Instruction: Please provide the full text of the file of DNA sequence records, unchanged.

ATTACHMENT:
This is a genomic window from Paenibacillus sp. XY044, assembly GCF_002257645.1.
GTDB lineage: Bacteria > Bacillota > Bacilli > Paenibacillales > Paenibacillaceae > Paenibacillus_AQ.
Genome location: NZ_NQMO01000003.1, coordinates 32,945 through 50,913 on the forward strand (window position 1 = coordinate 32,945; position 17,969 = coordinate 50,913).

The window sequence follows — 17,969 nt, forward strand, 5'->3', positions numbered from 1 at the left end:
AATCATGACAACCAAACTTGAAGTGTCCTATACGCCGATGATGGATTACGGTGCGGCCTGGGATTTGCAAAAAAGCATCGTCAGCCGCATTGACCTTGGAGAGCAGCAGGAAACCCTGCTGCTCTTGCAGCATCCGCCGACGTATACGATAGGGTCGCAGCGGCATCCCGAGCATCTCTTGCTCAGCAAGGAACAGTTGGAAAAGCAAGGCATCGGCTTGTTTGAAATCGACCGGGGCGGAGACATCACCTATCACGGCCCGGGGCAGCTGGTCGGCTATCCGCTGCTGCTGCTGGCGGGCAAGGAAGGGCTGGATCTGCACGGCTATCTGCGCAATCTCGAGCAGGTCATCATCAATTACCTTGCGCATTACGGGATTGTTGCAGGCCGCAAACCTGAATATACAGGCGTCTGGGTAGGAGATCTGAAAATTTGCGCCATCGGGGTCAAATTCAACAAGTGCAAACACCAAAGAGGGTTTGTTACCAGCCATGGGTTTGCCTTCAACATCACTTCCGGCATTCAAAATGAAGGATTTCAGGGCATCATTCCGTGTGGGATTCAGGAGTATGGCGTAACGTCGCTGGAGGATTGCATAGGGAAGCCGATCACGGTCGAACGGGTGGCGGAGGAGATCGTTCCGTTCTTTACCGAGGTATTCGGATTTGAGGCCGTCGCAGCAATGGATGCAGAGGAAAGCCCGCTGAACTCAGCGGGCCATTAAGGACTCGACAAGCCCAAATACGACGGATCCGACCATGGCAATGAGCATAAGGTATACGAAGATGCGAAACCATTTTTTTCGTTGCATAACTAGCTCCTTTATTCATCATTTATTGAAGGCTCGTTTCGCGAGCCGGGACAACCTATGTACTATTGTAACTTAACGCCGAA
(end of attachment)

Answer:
This is a genomic window from Paenibacillus sp. XY044, assembly GCF_002257645.1.
GTDB lineage: Bacteria > Bacillota > Bacilli > Paenibacillales > Paenibacillaceae > Paenibacillus_AQ.
Genome location: NZ_NQMO01000003.1, coordinates 32,945 through 50,913 on the forward strand (window position 1 = coordinate 32,945; position 17,969 = coordinate 50,913).

The window sequence follows — 17,969 nt, forward strand, 5'->3', positions numbered from 1 at the left end:
AATCATGACAACCAAACTTGAAGTGTCCTATACGCCGATGATGGATTACGGTGCGGCCTGGGATTTGCAAAAAAGCATCGTCAGCCGCATTGACCTTGGAGAGCAGCAGGAAACCCTGCTGCTCTTGCAGCATCCGCCGACGTATACGATAGGGTCGCAGCGGCATCCCGAGCATCTCTTGCTCAGCAAGGAACAGTTGGAAAAGCAAGGCATCGGCTTGTTTGAAATCGACCGGGGCGGAGACATCACCTATCACGGCCCGGGGCAGCTGGTCGGCTATCCGCTGCTGCTGCTGGCGGGCAAGGAAGGGCTGGATCTGCACGGCTATCTGCGCAATCTCGAGCAGGTCATCATCAATTACCTTGCGCATTACGGGATTGTTGCAGGCCGCAAACCTGAATATACAGGCGTCTGGGTAGGAGATCTGAAAATTTGCGCCATCGGGGTCAAATTCAACAAGTGCAAACACCAAAGAGGGTTTGTTACCAGCCATGGGTTTGCCTTCAACATCACTTCCGGCATTCAAAATGAAGGATTTCAGGGCATCATTCCGTGTGGGATTCAGGAGTATGGCGTAACGTCGCTGGAGGATTGCATAGGGAAGCCGATCACGGTCGAACGGGTGGCGGAGGAGATCGTTCCGTTCTTTACCGAGGTATTCGGATTTGAGGCCGTCGCAGCAATGGATGCAGAGGAAAGCCCGCTGAACTCAGCGGGCCATTAAGGACTCGACAAGCCCAAATACGACGGATCCGACCATGGCAATGAGCATAAGGTATACGAAGATGCGAAACCATTTTTTTCGTTGCATAACTAGCTCCTTTATTCATCATTTATTGAAGGCTCGTTTCGCGAGCCGGGACAACCTATGTACTATTGTAACTTAACGCCGAA